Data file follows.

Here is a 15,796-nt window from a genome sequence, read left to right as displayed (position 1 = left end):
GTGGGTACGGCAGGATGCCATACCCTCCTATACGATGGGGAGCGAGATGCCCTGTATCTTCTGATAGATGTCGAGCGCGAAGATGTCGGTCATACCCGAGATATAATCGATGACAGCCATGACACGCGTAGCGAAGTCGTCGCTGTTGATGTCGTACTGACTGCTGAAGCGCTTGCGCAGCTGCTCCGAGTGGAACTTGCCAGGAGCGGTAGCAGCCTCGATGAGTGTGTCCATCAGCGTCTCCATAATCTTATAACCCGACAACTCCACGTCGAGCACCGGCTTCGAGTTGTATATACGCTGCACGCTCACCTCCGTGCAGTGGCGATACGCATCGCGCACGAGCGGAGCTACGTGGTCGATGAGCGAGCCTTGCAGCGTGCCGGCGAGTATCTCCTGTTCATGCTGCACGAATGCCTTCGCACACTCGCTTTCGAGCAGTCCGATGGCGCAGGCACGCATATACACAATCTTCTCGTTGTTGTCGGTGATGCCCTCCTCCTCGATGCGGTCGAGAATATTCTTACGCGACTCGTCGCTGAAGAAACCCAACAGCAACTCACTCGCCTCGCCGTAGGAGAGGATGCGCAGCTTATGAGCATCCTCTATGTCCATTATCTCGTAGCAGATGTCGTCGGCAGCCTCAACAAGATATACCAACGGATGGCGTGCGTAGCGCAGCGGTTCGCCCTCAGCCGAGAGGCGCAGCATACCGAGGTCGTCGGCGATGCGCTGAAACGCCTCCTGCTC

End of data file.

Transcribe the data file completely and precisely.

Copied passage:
Here is a 15,796-nt window from a genome sequence, read left to right as displayed (position 1 = left end):
GTGGGTACGGCAGGATGCCATACCCTCCTATACGATGGGGAGCGAGATGCCCTGTATCTTCTGATAGATGTCGAGCGCGAAGATGTCGGTCATACCCGAGATATAATCGATGACAGCCATGACACGCGTAGCGAAGTCGTCGCTGTTGATGTCGTACTGACTGCTGAAGCGCTTGCGCAGCTGCTCCGAGTGGAACTTGCCAGGAGCGGTAGCAGCCTCGATGAGTGTGTCCATCAGCGTCTCCATAATCTTATAACCCGACAACTCCACGTCGAGCACCGGCTTCGAGTTGTATATACGCTGCACGCTCACCTCCGTGCAGTGGCGATACGCATCGCGCACGAGCGGAGCTACGTGGTCGATGAGCGAGCCTTGCAGCGTGCCGGCGAGTATCTCCTGTTCATGCTGCACGAATGCCTTCGCACACTCGCTTTCGAGCAGTCCGATGGCGCAGGCACGCATATACACAATCTTCTCGTTGTTGTCGGTGATGCCCTCCTCCTCGATGCGGTCGAGAATATTCTTACGCGACTCGTCGCTGAAGAAACCCAACAGCAACTCACTCGCCTCGCCGTAGGAGAGGATGCGCAGCTTATGAGCATCCTCTATGTCCATTATCTCGTAGCAGATGTCGTCGGCAGCCTCAACAAGATATACCAACGGATGGCGTGCGTAGCGCAGCGGTTCGCCCTCAGCCGAGAGGCGCAGCATACCGAGGTCGTCGGCGATGCGCTGAAACGCCTCCTGCTC